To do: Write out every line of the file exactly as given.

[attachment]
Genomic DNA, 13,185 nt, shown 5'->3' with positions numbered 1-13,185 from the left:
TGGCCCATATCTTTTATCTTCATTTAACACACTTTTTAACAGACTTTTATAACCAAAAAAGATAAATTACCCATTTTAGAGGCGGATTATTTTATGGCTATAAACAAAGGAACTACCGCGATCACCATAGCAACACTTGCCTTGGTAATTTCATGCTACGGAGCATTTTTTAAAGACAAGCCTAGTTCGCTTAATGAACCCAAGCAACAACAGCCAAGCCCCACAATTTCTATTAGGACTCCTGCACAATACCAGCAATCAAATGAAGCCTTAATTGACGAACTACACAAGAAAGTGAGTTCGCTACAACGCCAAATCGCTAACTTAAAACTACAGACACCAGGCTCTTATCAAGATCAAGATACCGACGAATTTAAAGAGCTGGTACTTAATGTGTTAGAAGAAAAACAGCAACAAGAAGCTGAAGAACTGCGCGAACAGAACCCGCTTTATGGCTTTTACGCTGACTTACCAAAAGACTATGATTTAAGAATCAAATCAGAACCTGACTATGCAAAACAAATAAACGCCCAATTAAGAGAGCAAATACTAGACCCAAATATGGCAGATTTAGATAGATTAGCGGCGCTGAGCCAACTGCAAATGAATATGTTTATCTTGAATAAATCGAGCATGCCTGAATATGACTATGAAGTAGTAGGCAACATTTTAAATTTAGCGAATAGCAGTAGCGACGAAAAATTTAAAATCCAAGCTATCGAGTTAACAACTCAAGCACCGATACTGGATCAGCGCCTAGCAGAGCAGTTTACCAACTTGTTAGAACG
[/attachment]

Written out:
Genomic DNA, 13,185 nt, shown 5'->3' with positions numbered 1-13,185 from the left:
TGGCCCATATCTTTTATCTTCATTTAACACACTTTTTAACAGACTTTTATAACCAAAAAAGATAAATTACCCATTTTAGAGGCGGATTATTTTATGGCTATAAACAAAGGAACTACCGCGATCACCATAGCAACACTTGCCTTGGTAATTTCATGCTACGGAGCATTTTTTAAAGACAAGCCTAGTTCGCTTAATGAACCCAAGCAACAACAGCCAAGCCCCACAATTTCTATTAGGACTCCTGCACAATACCAGCAATCAAATGAAGCCTTAATTGACGAACTACACAAGAAAGTGAGTTCGCTACAACGCCAAATCGCTAACTTAAAACTACAGACACCAGGCTCTTATCAAGATCAAGATACCGACGAATTTAAAGAGCTGGTACTTAATGTGTTAGAAGAAAAACAGCAACAAGAAGCTGAAGAACTGCGCGAACAGAACCCGCTTTATGGCTTTTACGCTGACTTACCAAAAGACTATGATTTAAGAATCAAATCAGAACCTGACTATGCAAAACAAATAAACGCCCAATTAAGAGAGCAAATACTAGACCCAAATATGGCAGATTTAGATAGATTAGCGGCGCTGAGCCAACTGCAAATGAATATGTTTATCTTGAATAAATCGAGCATGCCTGAATATGACTATGAAGTAGTAGGCAACATTTTAAATTTAGCGAATAGCAGTAGCGACGAAAAATTTAAAATCCAAGCTATCGAGTTAACAACTCAAGCACCGATACTGGATCAGCGCCTAGCAGAGCAGTTTACCAACTTGTTAGAACG